Protein Boosts Workout Calorie Burn
If you’re looking for a way to get more out of your workout, try eating a serving of a low-fat protein before you exercise. In a new but small study, researchers from the University of Arkansas at Fayetteville add more perspective to the debate about whether it’s best to work out on an empty stomach or eat first if you want to lose weight.
They measured the energy expenditure (calorie burn) rate of a group of normal-weight females after fasting, eating a high-protein meal or eating a low-protein meal.
They reported that “when combined with exercise, high-protein meal energy expenditure was significantly greater when compared to fasting.” There was a small but insignificant difference between study participants’ calorie-burn rate after eating a low-protein meal.
But if you hope to increase your rate of weight loss by adding a protein snack, be sure to make healthy choices. Eating a diet high in red meat, eggs and cheese and other high-fat animal proteins can up your risk of diabetes and cancer. Try having a serving (about the size of your palm) of egg whites, quinoa, lean poultry, nuts, avocado or tofu before you hit the gym.
Beat the Health Risks of Double Discrimination
A new study, the latest in a series of studies linking discrimination to health, reports that experiencing double discrimination — belonging to two groups that are often the target of prejudice — increases your chances of developing a mental or physical health problem.
While the research is considered news, many black women are familiar with the hurt and stress that come with encountering the racism, sexism, colorism and elitism practiced by people who do not respect women of African descent.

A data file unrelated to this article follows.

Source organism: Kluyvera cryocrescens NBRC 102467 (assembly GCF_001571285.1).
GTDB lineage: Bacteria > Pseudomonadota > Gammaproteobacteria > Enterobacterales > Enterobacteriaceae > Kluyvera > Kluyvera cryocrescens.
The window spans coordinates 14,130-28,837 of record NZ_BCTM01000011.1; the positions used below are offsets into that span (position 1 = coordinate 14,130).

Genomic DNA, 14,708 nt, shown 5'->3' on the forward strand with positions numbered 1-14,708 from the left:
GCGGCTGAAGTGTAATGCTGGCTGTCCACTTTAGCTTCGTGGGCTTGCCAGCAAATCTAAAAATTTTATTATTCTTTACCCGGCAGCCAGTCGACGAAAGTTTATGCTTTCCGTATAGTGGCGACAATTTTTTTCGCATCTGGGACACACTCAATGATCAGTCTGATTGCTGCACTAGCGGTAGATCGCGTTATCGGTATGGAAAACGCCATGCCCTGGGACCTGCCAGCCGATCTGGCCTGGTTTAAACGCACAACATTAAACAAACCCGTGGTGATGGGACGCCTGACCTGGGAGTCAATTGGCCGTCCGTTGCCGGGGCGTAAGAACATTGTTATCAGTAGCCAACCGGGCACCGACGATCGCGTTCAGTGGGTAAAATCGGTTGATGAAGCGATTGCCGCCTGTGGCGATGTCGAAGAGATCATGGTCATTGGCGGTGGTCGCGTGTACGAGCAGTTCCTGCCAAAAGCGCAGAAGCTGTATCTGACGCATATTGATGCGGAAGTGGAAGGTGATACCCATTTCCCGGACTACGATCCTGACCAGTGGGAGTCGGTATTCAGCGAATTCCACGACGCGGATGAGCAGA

Study author Eric Anthony Grollman, Ph.D., assistant professor in the department of sociology and anthropology at the University of Richmond in Virginia, used data gathered on more than 2,000 adults, ages 25 to 74, from the National Survey of Midlife Development in the United States to measure the mental and physical health impact of living life as a double minority.
Grollman found that women or men who were members of more than one socially disadvantaged group were more likely to report feeling stress from daily or repeated encounters with discrimination. They were also more likely to be in poor health than adults considered privileged or belonging to only one socially disadvantaged group. Grollman defined “disadvantaged” as being a sexual or racial minority, being obese or gay.
While Grollman’s work is one of just a few studies showing a direct link between racism and poor health, Florida State University sociologist Verna Keith, Ph.D., found that racism could take a serious toll on the psychological well-being of black women.
The Dark Chocolate Secret
Researchers have finally figured out how dark chocolate protects health. When you munch just 3.5–4 ounces a day (overindulging is unhealthy), the chocolate works with the bacteria in your gut to reduce a type of inflammation that harms the heart — cutting your risk of heart disease by as much as 37 percent.
We can’t change society overnight, but we can find ways to safeguard ourselves from the effects of dealing with people who do not fully recognize our worth. Put this expert advice into practice:
Treat it as stress: Skin-color-based discrimination is particularly toxic, but it is still basically a form of stress. Make a list of stress-management techniques that work for you, such as prayer, meditation, exercise or spending time with family, friends and people who support and nurture you.
Speak up: If you are sure you are in a safe space, address the offender calmly and directly. Let her know you will not tolerate her ignorant, toxic behavior.
Embrace your legacy: Work on developing a solid sense of self, an appreciation for our culture and our history. Having a positive attitude about who you are is the best protection against bigotry.